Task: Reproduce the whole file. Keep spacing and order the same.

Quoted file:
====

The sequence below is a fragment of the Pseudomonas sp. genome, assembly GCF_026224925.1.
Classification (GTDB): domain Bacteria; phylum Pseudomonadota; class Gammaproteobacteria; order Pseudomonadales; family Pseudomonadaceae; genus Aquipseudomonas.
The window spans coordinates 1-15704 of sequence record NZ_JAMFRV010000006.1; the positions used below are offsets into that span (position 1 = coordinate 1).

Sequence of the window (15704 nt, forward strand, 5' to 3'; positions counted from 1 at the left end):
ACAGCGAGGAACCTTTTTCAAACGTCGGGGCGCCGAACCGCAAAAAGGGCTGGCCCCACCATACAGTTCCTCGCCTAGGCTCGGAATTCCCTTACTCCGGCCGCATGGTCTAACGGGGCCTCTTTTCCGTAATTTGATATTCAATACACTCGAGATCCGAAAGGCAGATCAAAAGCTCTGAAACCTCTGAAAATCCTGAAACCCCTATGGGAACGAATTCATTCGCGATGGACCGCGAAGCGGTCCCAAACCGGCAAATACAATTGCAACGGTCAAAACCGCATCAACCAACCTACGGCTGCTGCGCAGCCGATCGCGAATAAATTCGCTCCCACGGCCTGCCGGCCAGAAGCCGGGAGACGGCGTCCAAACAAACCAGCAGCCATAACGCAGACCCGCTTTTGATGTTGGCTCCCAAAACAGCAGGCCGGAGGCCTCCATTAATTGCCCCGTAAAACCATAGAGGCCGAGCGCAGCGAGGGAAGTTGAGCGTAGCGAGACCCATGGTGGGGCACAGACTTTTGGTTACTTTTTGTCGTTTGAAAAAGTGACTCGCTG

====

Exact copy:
The sequence below is a fragment of the Pseudomonas sp. genome, assembly GCF_026224925.1.
Classification (GTDB): domain Bacteria; phylum Pseudomonadota; class Gammaproteobacteria; order Pseudomonadales; family Pseudomonadaceae; genus Aquipseudomonas.
The window spans coordinates 1-15704 of sequence record NZ_JAMFRV010000006.1; the positions used below are offsets into that span (position 1 = coordinate 1).

Sequence of the window (15704 nt, forward strand, 5' to 3'; positions counted from 1 at the left end):
ACAGCGAGGAACCTTTTTCAAACGTCGGGGCGCCGAACCGCAAAAAGGGCTGGCCCCACCATACAGTTCCTCGCCTAGGCTCGGAATTCCCTTACTCCGGCCGCATGGTCTAACGGGGCCTCTTTTCCGTAATTTGATATTCAATACACTCGAGATCCGAAAGGCAGATCAAAAGCTCTGAAACCTCTGAAAATCCTGAAACCCCTATGGGAACGAATTCATTCGCGATGGACCGCGAAGCGGTCCCAAACCGGCAAATACAATTGCAACGGTCAAAACCGCATCAACCAACCTACGGCTGCTGCGCAGCCGATCGCGAATAAATTCGCTCCCACGGCCTGCCGGCCAGAAGCCGGGAGACGGCGTCCAAACAAACCAGCAGCCATAACGCAGACCCGCTTTTGATGTTGGCTCCCAAAACAGCAGGCCGGAGGCCTCCATTAATTGCCCCGTAAAACCATAGAGGCCGAGCGCAGCGAGGGAAGTTGAGCGTAGCGAGACCCATGGTGGGGCACAGACTTTTGGTTACTTTTTGTCGTTTGAAAAAGTGACTCGCTG